In a preponderance of aboriginal blood copies of original documents from the State Archives are presented simply. They are photocopied onto thin paper, and, using chine collé, are overlaid with etched images of blood. The artist states that because the material from the archives already has a latent power she didn’t want to change very much and that its leakage onto the page was enough.
Watson says, “I view this material with a deep, personal hurt for my family and for all Aboriginal people.” a preponderance of aboriginal blood is dedicated to Loris Williams. Signed and numbered16 pp, 42 x 32.5 cm in folio 43 x 32 cm (closed) 71.3 x 99.2 cm (open). numero uno plublications in an editions of 5 plus a/p.
One available $10,000
Anne Kirker, Normana Wight
Anne Kirker’s four poems refer loosely to the elements; earth, air, fire, water. The artist, Normana Wight, has responded to these with a ‘page turner’ of a book, with a flow of text and image through a panoramic format of digital print on Raleigh Navajo Text 148 gsm and Tracing paper 115 gsm in an edition of 12 plus 4 proofs. Covers are Somerset Velvet paper 250 gsm. Japanese binding by Adele Outteridge. Perspex box sleeve. 13.5 x 29 cm. Signed and numbered inside back cover. numero uno publications in an edition of 12 plus a/p. $880
AS IT IS (2005)
Poems by Anne Kirker with images by Normana Wight in a boxed folio of eight poems on seven folded sheets. Printed by Normana Wight on Arches Aquarelle 185 gsm paper using Hewlett Packard 930 Inkjet printer. Folio size 18 x 25 cm. Box size 20 x 26.6 cm. numero uno publications in an editions of 10 plus a/p. $990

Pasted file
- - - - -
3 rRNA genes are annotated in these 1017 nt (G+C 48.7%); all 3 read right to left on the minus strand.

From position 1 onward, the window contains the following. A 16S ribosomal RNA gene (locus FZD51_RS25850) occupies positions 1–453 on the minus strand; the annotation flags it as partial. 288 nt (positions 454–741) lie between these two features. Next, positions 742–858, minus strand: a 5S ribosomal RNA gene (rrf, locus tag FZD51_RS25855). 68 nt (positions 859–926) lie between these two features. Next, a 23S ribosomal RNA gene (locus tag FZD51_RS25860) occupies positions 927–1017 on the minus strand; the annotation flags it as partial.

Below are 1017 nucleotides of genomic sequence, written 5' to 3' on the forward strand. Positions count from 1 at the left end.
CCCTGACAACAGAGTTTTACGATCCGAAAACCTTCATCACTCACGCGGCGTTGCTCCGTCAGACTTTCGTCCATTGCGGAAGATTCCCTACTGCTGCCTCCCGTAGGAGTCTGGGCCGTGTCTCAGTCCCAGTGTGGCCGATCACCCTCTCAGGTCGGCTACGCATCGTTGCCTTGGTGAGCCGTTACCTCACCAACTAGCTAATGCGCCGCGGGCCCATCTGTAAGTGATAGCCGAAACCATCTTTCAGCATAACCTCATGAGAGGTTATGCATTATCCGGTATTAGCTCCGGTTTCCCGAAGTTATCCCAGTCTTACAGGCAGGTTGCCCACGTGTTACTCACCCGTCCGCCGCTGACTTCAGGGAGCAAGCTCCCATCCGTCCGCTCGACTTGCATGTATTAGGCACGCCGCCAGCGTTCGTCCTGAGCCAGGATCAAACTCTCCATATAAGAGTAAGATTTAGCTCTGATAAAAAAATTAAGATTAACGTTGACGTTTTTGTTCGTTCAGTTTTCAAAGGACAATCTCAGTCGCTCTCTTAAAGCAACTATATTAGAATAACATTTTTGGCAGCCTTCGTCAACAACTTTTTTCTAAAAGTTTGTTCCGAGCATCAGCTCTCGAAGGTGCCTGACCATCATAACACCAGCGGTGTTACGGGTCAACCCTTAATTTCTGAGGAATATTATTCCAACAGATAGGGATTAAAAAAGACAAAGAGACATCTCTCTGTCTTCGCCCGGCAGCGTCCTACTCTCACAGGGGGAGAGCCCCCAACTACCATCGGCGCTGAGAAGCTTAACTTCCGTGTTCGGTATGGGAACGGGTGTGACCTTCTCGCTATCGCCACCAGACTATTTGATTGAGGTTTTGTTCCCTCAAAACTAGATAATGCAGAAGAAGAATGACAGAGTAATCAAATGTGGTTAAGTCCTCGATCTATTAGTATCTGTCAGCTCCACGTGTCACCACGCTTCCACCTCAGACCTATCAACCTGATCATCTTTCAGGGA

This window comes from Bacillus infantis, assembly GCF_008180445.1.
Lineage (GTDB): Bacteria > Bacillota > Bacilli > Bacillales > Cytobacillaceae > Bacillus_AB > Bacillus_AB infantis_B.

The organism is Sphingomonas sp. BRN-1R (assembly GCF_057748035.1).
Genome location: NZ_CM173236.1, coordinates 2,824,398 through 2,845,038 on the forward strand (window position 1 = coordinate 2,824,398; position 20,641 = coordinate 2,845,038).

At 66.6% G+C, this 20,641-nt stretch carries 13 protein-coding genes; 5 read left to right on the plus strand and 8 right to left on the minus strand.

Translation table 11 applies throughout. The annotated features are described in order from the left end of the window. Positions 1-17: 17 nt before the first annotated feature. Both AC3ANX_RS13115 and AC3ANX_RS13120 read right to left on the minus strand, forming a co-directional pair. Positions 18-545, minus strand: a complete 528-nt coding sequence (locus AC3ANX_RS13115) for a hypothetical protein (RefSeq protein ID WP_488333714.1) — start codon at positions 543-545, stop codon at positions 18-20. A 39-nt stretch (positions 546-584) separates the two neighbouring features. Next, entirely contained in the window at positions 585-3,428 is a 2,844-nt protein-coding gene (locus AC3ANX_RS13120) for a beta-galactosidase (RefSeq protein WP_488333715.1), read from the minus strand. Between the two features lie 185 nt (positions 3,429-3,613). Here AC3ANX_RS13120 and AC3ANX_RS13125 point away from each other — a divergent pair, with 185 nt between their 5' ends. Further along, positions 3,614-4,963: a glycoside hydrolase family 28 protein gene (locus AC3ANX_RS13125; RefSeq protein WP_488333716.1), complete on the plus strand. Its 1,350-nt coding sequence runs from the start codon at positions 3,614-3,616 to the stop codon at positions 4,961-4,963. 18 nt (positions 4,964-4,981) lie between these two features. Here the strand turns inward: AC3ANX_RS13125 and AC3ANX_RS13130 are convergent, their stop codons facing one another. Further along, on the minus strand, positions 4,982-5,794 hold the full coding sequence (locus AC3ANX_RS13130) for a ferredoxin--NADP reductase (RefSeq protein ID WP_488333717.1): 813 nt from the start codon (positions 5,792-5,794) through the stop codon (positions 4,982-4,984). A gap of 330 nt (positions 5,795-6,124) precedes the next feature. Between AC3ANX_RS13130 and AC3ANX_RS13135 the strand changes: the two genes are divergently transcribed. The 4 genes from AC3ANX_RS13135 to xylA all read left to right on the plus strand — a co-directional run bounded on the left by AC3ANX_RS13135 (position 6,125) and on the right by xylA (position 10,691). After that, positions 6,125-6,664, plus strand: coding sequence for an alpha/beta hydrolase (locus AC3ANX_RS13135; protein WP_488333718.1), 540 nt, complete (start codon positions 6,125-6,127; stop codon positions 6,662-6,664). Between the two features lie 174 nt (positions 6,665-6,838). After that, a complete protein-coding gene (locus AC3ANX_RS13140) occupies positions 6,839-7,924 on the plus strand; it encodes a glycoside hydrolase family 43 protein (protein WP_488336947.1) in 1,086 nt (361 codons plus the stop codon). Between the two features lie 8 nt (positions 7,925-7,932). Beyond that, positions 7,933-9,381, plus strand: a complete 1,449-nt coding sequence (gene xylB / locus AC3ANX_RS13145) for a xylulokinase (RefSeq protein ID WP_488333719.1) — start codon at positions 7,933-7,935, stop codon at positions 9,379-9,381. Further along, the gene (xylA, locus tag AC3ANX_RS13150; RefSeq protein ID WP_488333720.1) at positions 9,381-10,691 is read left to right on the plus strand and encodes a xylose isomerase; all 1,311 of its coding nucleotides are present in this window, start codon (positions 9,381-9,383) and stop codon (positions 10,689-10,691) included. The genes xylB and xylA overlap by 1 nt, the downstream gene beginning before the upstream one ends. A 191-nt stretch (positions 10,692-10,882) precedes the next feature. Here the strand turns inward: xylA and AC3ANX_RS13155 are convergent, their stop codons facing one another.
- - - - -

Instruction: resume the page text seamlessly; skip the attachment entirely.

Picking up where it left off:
Concertina format in 10 panels/pages with digital images 19.0 x 19.5 cm.
Each month over 10 months from October 2007 to July 2008 Wight made a postcard in an edition of 40, which she posted to a ‘select few’ including family members and friends in Australia an overseas.
The project was titled ‘then and there 1937 – 1946’, a period full of upheaval for many Australian families. ‘then and there’ is based on a group of photographs of the Wight family from this period. They were sent from Victoria by Wight’s mother to her sister living in North-West Western Australia and returned to the artist in 2007. On the back of the photographs were comments and sometimes drawings. The book opens with a reproduction of the first postcard showing a photograph of the artist’s father and the verso containing a drawing of a planned house on the Mornington Peninsular. It is titled ‘c. 1937 father – car – dream’. This dream was never fulfilled. Wight’s father was a RAAF pilot. His aircraft disappeared in New Guinea during the war and was not found until some 20 years later. Like memory ‘Post’ jumps back and forth and is neither a chronological report on the family nor on the decade. The artist’s jottings are preparatory notes to go with the page image. The postage stamps are indicative of the ‘through-the-post’ project and sometimes point to the specific ‘postcard’. Page 4 shows the garage, which became the family’s home from 1942 – 1949’, and the postage stamp of a Border Collie. A Border Collie being the family’s pet at that time. The rubber stamped Postage Paid Australia stamp is from Wight’s exhibition invitation held in 1994. On page 7 the notation from the photograph’s verso, ‘On this site we hope to build a ‘long-low-white house’, is transposed across the photograph. At the bottom of this page the artist writes, ‘The evaporation of dreams.’ It is true that this decade evaporated many dreams. Posted is nevertheless full of hope.
Edition of 10 plus 2 ap $880.00
Artists’ Books — The Catalogue (1991)